Ashton Bingham

Spring is ahead of schedule.

Melanie Lieberman
February 24, 2017

Despite Punxsutawney Phil’s prediction that we’d have six more weeks of winter, the trees in Washington, D.C. are telling us a different story.

D.C.’s famous Yoshino cherry trees are already beginning to bloom, according to local reports, thanks to steadily rising temperatures throughout February. In the last week alone, daytime temperatures have exceeded 80 degrees Fahrenheit—the historical average is 48 to 50 degrees.

Local radio station 97.1 WASH-FM is forecasting the peak bloom could arrive as early as March 5. That’s 10 days earlier than the earliest peak bloom in recorded history: March 15, 1990.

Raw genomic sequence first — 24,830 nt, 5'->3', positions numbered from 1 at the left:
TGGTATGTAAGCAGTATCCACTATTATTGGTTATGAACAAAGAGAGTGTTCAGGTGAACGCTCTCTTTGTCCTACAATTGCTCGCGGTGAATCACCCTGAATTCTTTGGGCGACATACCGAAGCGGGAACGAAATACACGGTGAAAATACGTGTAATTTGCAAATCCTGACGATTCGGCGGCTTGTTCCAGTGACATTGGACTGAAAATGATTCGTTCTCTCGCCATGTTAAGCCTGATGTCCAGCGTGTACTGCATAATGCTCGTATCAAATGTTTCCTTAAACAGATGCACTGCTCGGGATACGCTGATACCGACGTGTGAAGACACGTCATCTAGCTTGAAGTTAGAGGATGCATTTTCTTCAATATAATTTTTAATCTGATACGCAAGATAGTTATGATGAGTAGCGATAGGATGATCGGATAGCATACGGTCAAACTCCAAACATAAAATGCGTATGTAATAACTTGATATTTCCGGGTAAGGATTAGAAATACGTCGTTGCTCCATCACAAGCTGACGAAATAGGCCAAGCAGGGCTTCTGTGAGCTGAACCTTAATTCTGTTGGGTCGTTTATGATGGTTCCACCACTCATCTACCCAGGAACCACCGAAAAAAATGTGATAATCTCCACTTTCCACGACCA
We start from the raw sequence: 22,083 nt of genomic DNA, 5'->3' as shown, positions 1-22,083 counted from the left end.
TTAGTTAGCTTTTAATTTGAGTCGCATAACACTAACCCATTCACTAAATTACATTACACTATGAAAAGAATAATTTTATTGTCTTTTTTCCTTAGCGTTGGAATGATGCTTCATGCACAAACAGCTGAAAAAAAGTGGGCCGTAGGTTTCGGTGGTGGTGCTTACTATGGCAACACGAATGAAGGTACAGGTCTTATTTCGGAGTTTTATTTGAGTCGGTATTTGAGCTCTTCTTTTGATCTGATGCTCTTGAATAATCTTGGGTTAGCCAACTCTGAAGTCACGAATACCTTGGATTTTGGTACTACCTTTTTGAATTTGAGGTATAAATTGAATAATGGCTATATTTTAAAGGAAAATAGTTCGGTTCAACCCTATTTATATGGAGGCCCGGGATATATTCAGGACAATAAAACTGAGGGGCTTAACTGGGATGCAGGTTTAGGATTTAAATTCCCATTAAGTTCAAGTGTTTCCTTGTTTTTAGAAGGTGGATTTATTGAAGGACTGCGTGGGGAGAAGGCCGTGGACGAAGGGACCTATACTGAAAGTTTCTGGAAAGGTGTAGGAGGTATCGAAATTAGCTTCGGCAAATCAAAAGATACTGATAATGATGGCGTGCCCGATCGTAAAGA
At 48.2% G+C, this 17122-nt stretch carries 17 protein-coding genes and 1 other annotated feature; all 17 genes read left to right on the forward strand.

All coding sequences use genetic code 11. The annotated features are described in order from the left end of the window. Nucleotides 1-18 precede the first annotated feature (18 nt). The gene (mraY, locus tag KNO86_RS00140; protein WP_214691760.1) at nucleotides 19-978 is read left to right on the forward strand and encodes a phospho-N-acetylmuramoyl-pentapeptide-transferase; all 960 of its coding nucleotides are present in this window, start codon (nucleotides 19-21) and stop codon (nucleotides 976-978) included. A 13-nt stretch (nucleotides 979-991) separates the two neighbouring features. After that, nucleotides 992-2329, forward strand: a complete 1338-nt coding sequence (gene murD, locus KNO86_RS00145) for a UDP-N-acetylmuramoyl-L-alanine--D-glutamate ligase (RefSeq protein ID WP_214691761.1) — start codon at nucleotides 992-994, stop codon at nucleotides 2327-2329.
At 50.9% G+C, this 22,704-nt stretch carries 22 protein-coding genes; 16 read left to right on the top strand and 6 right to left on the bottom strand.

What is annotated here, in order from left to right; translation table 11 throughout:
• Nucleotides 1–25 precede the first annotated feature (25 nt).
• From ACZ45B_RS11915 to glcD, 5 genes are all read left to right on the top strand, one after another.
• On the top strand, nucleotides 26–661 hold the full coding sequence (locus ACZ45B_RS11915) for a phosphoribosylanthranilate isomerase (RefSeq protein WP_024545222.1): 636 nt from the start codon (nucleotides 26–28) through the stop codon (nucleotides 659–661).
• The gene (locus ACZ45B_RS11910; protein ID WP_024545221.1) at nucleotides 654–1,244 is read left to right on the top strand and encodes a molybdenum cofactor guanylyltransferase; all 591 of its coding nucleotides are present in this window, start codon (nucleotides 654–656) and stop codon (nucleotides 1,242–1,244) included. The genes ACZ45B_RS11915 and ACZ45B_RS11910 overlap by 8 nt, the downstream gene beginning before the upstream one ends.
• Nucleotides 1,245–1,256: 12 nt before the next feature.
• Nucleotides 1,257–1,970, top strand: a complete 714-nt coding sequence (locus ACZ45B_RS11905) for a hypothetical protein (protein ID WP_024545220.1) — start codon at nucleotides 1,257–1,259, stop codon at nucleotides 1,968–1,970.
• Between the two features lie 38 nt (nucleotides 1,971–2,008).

That could be bad news for the National Cherry Blossom Festival, which is scheduled to take place from March 20 until April 16, 2017.

And it’s not just the cherry blossom trees that are showing early signs of spring. At the National Mall, the apricot trees have been displaying their delicate white and pink blooms for more than a week.

DCist writer Rachel Sadon cites blooming honeysuckles and budding crocuses as additional indicators of an early spring. Scientists, she added, put the flowers at about 22 days early.

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